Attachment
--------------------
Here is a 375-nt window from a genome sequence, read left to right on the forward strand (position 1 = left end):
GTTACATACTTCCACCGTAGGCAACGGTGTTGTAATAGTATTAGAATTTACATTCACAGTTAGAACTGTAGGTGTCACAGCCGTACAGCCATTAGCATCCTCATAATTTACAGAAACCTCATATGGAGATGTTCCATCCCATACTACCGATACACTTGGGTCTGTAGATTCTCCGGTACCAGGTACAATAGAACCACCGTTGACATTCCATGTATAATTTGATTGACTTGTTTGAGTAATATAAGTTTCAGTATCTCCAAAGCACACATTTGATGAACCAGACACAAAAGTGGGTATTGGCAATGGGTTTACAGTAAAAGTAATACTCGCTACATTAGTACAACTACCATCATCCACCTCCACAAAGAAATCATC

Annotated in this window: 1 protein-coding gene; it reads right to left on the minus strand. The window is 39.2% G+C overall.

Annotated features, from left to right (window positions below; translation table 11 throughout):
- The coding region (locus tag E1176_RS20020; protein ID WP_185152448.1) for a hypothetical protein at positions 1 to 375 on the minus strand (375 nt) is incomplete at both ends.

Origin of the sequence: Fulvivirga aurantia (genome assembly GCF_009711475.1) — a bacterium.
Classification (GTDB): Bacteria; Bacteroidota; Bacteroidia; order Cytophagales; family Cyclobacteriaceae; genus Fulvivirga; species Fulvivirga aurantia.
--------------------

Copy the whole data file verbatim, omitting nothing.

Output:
Here is a 375-nt window from a genome sequence, read left to right on the forward strand (position 1 = left end):
GTTACATACTTCCACCGTAGGCAACGGTGTTGTAATAGTATTAGAATTTACATTCACAGTTAGAACTGTAGGTGTCACAGCCGTACAGCCATTAGCATCCTCATAATTTACAGAAACCTCATATGGAGATGTTCCATCCCATACTACCGATACACTTGGGTCTGTAGATTCTCCGGTACCAGGTACAATAGAACCACCGTTGACATTCCATGTATAATTTGATTGACTTGTTTGAGTAATATAAGTTTCAGTATCTCCAAAGCACACATTTGATGAACCAGACACAAAAGTGGGTATTGGCAATGGGTTTACAGTAAAAGTAATACTCGCTACATTAGTACAACTACCATCATCCACCTCCACAAAGAAATCATC

Annotated in this window: 1 protein-coding gene; it reads right to left on the minus strand. The window is 39.2% G+C overall.

Annotated features, from left to right (window positions below; translation table 11 throughout):
- The coding region (locus tag E1176_RS20020; protein ID WP_185152448.1) for a hypothetical protein at positions 1 to 375 on the minus strand (375 nt) is incomplete at both ends.

Origin of the sequence: Fulvivirga aurantia (genome assembly GCF_009711475.1) — a bacterium.
Classification (GTDB): Bacteria; Bacteroidota; Bacteroidia; order Cytophagales; family Cyclobacteriaceae; genus Fulvivirga; species Fulvivirga aurantia.